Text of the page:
Wheelchair tennis has two major differences than regular tennis; the first is obvious- special wheelchairs, and the second is the bounce of the ball. The ball may bounce up to two times, and the second bounce may occur outside the field. The size of the courts, balls and rackets are the same as regular tennis.
There are three categories- men’s, ladies and quads- each have a single and a doubles category. The “quads” sometimes called mixed can hold rackets taped to the hand and use power wheelchairs.
Through the efforts of an 18 year old Brad Parks (former skier) the sport grew in popularity in 1976. It wasn’t until 1988 when it was demonstrated at the Seoul Summer Paralympic Games that worldwide popularity pushed it to become an official competition in 1992.
In 1976 Brad met Jeff Minnenbaker and from their conversation of possibilities came what is known today as wheelchair tennis.
The 2000 Summer Paralympics boosted public awareness in Sydney which led to the introduction to the Grand Slams of pedestrian tennis.
The International Tennis Federation organized 11 international tournaments in 1992 as a NEC Wheelchair Tennis Tour which includes the following top four ranked tournaments known as the Super Series (SS): Australian Open (Melbourne), British Open (Nottingham), Japan Open (Lizuka), and U S Open (St. Louis).
Since this time it has grown in size and popularity with currently over 170 events taking place all over the world.
The wheelchair is considered a part of the body and all rules that apply to the body also apply to the wheelchair. If you are unable to propel your chair using the wheel you may propel using your foot, with rule exceptions that state the foot cannot be on the ground during the forward motion of your swing which includes the racket striking the ball.
Combined wheelchair and able bodied players are allowed to play together with each following the rules for their own type of play. For example able bodied players are allowed one bounce and wheelchair tennis players are allowed two.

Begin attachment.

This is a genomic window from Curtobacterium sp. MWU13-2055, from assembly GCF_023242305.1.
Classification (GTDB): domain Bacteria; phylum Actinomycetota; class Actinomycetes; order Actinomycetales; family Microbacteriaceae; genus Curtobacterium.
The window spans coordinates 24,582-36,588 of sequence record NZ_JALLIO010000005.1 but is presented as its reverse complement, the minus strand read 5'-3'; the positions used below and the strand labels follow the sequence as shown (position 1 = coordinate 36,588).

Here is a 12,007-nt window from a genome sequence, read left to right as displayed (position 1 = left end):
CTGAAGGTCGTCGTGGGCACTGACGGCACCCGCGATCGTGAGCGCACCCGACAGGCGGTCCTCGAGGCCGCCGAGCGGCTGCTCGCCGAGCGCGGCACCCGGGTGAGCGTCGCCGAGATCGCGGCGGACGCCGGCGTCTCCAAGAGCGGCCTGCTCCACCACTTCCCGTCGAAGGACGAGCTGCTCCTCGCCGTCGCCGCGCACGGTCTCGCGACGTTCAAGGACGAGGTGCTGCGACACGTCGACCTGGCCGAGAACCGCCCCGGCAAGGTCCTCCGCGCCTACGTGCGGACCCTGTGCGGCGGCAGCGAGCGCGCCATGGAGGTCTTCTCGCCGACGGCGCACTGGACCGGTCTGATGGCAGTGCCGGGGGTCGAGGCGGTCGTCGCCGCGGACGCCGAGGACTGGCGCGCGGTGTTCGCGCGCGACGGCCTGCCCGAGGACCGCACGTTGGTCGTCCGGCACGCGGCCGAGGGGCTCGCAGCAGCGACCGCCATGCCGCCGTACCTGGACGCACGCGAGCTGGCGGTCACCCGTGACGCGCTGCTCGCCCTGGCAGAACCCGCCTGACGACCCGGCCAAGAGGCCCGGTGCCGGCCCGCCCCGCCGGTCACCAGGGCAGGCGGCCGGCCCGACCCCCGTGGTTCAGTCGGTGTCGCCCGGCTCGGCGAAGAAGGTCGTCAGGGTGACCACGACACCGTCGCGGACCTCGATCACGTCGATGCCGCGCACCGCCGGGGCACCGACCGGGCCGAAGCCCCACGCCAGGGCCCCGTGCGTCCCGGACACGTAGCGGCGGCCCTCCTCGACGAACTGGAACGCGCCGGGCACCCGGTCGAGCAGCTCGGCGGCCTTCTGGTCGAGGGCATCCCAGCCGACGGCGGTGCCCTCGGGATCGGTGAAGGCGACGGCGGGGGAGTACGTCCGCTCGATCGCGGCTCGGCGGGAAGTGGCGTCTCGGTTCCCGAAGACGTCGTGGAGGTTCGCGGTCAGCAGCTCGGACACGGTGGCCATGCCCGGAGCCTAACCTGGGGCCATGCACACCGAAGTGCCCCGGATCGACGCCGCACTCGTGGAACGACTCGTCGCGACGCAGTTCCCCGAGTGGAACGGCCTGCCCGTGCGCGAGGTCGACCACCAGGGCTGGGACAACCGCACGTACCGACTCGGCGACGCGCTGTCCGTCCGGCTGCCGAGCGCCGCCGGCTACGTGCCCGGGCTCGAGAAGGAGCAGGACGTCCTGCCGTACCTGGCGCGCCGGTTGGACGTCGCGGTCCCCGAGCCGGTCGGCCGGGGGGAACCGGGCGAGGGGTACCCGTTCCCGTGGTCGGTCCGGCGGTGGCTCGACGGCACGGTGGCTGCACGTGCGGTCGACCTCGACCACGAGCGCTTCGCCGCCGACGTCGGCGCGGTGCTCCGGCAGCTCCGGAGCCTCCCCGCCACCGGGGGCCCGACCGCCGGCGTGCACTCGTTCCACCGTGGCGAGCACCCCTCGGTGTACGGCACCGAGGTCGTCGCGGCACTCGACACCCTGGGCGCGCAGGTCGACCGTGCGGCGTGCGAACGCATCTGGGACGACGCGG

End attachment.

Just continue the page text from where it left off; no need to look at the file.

Eligibility is dependent upon having a medically diagnosed permanent mobility related to a physical disability which results in a substantial loss of function in one or both lower extremities. Further information can be found at the ITF website Power wheelchairs are acceptable if this is what is used for everyday mobility.
Check to see if your country is a member of the International Wheelchair Tennis Association as currently there are 62 member nations.
Find a friend to play with, remember able bodied players follow the one bounce rule and wheelchair players are allowed two. You can set your own rules when first starting out to suit the abilities of the players.
Find a court in your local area by contacting the city parks department, the local YMCA or any athletic clubs, sports complex, etc. to see if they are wheelchair accessible.
If you like the sport and want to learn more, you may want to locate a coach to help you. A coach can help you improve and help you get what you want when playing with friends or competitively.
When you start playing you do not need a sports wheelchair. You can play in a regular wheelchair. You may want to strap yourself into the chair to improve your stability. Straps can be used around the waist, knees and ankles depending on your balance.
Learn more by contacting the ITF to see what is available in your country.
Wheelchair tennis was born in the 1970’s and evolved to an international sport in the 1980’s with the addition of Junior Wheelchair Events. It was added to the Paralympic sporting venue as a demonstration sport in 1988 in Seoul, and to the 1992 Paralympic Games in Barcelona.
You must have a medically diagnosed permanent mobility in order to participate.
You can participate in singles, doubles or quads, with able bodied players and can use a power chair.